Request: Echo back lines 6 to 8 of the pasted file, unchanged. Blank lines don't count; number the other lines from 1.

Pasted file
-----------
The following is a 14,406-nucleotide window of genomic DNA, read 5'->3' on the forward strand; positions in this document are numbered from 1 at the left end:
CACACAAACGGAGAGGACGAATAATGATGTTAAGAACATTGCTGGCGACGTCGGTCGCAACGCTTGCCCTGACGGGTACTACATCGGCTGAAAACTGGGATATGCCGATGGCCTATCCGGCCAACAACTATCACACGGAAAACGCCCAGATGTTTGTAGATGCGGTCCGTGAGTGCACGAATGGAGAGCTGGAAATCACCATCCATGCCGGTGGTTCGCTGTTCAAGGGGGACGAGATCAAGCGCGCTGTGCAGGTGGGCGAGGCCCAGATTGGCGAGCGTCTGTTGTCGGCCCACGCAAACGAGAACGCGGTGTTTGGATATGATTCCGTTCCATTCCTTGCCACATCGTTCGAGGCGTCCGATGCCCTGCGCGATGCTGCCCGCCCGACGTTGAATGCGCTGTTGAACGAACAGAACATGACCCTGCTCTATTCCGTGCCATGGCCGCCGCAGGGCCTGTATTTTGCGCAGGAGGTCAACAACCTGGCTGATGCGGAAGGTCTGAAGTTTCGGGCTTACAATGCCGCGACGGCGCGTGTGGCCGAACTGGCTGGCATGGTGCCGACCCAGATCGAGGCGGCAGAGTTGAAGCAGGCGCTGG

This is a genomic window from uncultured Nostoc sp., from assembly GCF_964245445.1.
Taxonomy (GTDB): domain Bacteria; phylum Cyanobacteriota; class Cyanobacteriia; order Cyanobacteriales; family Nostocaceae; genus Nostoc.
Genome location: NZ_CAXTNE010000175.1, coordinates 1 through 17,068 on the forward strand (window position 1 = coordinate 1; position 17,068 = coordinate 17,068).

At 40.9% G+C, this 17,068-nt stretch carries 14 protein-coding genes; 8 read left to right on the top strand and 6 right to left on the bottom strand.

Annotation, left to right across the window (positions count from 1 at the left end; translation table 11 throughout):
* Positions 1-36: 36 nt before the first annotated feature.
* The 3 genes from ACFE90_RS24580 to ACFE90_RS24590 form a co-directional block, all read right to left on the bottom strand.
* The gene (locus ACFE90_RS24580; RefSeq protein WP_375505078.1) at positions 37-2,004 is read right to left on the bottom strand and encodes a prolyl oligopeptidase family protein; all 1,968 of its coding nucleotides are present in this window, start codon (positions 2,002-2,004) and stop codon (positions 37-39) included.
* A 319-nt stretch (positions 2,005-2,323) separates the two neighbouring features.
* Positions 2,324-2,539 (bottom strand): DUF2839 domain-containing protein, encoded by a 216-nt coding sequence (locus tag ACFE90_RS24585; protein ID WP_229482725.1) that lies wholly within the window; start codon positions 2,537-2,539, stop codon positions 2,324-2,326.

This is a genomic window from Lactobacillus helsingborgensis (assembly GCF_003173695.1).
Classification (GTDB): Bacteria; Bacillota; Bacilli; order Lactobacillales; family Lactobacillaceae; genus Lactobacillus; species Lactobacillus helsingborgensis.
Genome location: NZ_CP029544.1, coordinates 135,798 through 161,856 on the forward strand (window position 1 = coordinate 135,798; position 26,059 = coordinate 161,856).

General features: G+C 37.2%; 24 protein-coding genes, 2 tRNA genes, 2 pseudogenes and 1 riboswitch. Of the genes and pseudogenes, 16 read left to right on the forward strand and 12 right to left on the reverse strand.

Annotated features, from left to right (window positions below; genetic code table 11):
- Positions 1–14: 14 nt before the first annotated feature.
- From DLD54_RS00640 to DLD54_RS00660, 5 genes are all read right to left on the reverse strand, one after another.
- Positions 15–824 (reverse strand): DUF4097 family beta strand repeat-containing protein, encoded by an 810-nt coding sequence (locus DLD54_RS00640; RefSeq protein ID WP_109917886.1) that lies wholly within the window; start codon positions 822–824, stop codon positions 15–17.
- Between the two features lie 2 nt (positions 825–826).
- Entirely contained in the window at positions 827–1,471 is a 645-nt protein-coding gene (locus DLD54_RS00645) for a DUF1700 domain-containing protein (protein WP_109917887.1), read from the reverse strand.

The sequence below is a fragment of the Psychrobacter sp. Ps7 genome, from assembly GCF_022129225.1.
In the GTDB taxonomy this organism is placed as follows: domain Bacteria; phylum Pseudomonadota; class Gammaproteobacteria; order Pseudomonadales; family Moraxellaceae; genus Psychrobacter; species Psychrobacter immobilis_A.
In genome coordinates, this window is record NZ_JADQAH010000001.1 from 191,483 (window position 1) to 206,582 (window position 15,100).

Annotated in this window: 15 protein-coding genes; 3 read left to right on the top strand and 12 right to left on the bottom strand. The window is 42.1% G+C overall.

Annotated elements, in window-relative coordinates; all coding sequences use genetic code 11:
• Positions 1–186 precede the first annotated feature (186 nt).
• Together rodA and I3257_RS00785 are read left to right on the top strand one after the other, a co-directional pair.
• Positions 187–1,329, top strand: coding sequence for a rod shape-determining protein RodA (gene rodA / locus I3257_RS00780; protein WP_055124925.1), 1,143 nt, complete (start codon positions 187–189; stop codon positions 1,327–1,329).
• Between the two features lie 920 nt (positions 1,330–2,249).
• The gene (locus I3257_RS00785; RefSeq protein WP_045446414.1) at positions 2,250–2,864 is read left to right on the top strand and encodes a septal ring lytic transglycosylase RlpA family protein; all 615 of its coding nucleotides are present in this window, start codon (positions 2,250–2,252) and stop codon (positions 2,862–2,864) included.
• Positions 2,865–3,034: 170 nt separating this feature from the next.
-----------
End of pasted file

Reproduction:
At 40.9% G+C, this 17,068-nt stretch carries 14 protein-coding genes; 8 read left to right on the top strand and 6 right to left on the bottom strand.

Annotation, left to right across the window (positions count from 1 at the left end; translation table 11 throughout):
* Positions 1-36: 36 nt before the first annotated feature.